What about radio?  After all, radio dramas came before TV.  Radio engages the imagination, not just the senses, and any use of the brain is the deadly enemy of peer pressure.  This is even more the case with books.  We think about what a character in a book does -- sometimes, more, sometimes, less, but unavoidably.  With television and movies, though, we simply experience what is shown to us.  (Movies give a similar sensory experience to TV, but because they do present us -- these days, anyhow -- with the same characters on a weekly basis, I don't think they are as influential.)

This, I think, goes a long way toward explaining the change in morals since the development of the television. 

Tuesday, December 11, 2012

Philosophers Can Be So Stupid

Let me paraphrase this, only dialing it back by about 4000 years:

  • The human species is likely to go extinct before reaching a "literate" stage. 
  • Any literate civilization is very unlikely to write a significant number of books about its preliterate history. 
  • We are almost certainly just characters in a book.
Presumably Nick Bostrom would reject that idea, saying that characters in a book are, well, just characters in a book, not at all capable of having a consciousness that can be deceived into thinking themselves to be real.  But computers, well, they're a different story! 

No, they're not.  Computers are just recent technology, whereas writing is an old technology.  In fact, there's not much difference between artificial intelligence and a "choose your own adventure" book.  People today dramatically overestimate what computers can do -- and in the same way, people used to dramatically overestimate what writing can do.  That is, after all, exactly the belief manifested in any number of written curses and spells, the most well-known of which is, "Death will slay with its wings whoever disturbs the rest of the Pharaoh."

Both ideas are wrong, but both have a certain seductive appeal to them because they encapsulate an idea that would merely be scoffed at by the official academic world today:  We and all our world are, in fact, the creations of a superior Intelligence, and at some level, we each know this.

Monday, December 10, 2012

Blaming the Victim

It is a terrible thing that Dallas Cowboy Jerry Brown died as the result of his friend Josh Brent's drunken crash, but it is very wrong to pretend that blame only attaches to Brent.  True, Brent was foolish, irresponsible, and dangerous in getting behind the wheel while drunk, but Brown was equally foolish and irresponsible in letting his drunken friend drive.  Brown was not an innocent bystander; he was a participant in this very stupid crime.  We can only be grateful that an innocent bystander was not killed, as is so often the case.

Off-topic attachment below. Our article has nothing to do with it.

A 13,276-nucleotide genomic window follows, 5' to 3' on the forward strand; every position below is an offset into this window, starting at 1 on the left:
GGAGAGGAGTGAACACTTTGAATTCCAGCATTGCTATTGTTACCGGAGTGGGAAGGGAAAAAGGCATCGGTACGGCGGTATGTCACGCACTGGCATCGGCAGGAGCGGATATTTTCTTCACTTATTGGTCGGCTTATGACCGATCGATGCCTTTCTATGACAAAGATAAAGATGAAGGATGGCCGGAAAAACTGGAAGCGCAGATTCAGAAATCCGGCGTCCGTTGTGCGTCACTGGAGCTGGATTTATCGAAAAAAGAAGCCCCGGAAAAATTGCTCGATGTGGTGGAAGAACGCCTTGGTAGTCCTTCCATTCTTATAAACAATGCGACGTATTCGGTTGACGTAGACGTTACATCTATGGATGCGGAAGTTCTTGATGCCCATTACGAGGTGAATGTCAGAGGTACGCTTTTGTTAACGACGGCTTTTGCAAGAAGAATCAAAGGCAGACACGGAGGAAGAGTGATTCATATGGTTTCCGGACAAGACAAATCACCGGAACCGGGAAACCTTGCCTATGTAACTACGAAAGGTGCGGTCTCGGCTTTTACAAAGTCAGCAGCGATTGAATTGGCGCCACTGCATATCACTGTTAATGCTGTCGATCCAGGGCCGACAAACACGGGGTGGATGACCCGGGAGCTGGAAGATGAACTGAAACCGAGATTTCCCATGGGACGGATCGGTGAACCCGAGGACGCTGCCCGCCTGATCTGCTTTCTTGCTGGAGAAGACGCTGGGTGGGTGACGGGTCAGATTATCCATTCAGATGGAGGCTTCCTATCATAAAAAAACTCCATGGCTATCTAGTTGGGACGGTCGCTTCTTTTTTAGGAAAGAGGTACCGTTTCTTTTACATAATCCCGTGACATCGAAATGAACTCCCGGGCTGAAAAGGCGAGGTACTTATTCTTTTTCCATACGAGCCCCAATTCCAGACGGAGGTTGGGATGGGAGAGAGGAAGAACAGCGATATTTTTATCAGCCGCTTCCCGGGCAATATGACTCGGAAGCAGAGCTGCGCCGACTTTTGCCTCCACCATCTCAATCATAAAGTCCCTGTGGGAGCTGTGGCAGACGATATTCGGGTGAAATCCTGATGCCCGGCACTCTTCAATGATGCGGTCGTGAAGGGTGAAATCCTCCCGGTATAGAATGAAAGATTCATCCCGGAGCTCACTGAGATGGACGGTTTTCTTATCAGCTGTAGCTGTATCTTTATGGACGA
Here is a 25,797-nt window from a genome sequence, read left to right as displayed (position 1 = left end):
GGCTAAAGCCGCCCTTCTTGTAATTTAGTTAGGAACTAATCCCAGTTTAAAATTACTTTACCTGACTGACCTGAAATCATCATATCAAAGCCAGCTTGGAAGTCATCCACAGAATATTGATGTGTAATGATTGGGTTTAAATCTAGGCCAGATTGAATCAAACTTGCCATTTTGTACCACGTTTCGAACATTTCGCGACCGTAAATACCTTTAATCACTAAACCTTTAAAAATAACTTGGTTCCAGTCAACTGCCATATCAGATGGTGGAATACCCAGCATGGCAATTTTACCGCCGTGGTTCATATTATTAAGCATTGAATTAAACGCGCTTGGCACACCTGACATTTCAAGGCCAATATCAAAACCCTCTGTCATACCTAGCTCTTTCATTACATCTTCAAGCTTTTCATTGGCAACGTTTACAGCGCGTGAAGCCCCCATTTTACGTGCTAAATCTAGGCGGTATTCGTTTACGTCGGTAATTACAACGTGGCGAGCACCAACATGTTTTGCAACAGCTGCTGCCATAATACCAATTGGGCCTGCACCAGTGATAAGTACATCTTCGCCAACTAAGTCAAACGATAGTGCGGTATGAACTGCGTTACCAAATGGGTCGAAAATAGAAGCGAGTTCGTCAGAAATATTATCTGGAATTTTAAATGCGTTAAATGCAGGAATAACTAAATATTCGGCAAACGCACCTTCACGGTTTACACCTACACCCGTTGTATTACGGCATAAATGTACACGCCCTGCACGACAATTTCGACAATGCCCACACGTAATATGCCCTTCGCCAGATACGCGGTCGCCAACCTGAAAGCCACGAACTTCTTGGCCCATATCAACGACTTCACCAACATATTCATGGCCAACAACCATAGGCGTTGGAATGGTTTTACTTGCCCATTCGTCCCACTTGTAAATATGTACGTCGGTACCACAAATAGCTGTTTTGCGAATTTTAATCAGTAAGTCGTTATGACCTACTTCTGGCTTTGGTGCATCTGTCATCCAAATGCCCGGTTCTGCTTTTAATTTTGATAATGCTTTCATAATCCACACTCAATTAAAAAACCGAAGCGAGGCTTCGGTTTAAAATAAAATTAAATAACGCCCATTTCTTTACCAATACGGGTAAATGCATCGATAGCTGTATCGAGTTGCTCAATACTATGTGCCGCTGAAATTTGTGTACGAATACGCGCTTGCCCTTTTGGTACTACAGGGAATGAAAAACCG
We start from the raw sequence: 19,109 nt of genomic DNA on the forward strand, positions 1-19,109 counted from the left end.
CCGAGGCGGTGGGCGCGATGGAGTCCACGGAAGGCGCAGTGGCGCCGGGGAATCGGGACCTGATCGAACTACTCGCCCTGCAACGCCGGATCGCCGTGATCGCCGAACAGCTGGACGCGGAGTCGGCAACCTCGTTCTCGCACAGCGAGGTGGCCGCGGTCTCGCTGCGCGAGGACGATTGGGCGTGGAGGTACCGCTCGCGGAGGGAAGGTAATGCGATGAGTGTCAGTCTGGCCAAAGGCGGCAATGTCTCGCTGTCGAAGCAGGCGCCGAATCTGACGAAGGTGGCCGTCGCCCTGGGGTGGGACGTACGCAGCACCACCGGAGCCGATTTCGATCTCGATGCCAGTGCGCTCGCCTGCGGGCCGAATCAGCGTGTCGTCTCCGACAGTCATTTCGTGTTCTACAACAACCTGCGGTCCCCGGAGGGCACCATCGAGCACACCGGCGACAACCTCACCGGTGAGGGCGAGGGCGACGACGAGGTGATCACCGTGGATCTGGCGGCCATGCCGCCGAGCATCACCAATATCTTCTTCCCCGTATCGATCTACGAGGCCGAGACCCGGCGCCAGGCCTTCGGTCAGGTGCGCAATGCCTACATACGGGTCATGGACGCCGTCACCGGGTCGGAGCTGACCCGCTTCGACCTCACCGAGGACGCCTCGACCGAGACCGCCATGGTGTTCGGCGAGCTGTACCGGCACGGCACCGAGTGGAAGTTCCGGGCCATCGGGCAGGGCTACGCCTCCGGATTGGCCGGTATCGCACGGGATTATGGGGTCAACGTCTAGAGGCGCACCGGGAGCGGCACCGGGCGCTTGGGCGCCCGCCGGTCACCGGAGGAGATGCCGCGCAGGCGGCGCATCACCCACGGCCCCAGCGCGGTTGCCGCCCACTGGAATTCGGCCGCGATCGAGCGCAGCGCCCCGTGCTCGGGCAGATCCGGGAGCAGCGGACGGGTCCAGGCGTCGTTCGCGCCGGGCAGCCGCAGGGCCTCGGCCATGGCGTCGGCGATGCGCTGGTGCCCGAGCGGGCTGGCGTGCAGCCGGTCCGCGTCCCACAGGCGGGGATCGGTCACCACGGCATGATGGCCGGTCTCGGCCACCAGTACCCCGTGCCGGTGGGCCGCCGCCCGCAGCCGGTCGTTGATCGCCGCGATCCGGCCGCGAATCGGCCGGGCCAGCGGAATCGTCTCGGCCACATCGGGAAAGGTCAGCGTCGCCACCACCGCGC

It's time that we face the reality that "victim" status does not automatically make one blameless.  Often there is more than enough blame to go around.

Sunday, December 9, 2012

Put Not Your Trust in Princes

Put not your trust in princes:  In the children of men, in whom there is no salvation.  His spirit shall go forth, and he shall return into his earth: in that day all their thoughts shall perish.

Two thoughts:

  1. The plans of most princes, like those of most of us, perish long before the die. 
  2. This works both ways.  Our hope does not lie in princes -- or Founding Fathers -- because they inevitably die and cannot make their good visions permanent.  On the other hand, although it may often feel that an oppressing tyrant's reign will never end, or that a bad trend will keep getting worse forever, mortality touches them, too.

Congratulations to Johnny Manziel

... a.k.a. "Freddy the Freshman", who won the Heisman Trophy on Saturday night, in no small part based on his remarkable performance against the Crimson Tide on November 10.  Texas A&M made a promotional video based on that game, which you can see below. 

Please note that the false start at 4:57 was not called!

Saturday, December 8, 2012

Interstellar Rockets

Some time ago I commented on how it is really impossible to get a "feeling" for the distance to even nearby stars.  Where our imagination becomes unreliable, we have to use mathematics. 

One way to bring these distances into a form we really can imagine is to perform some basic calculations for the relationship between the size of a rocket and how long it would take to get there.  By "rocket" I do not necessarily mean a chemical rocket of the type we're familiar with, just something in which mass is pushed out the back at some specified exhaust velocity, so that conservation of momentum pushes the rocket forward.  Conservation of momentum is a fundamental fact of all physics -- one that is routinely ignored in science fiction.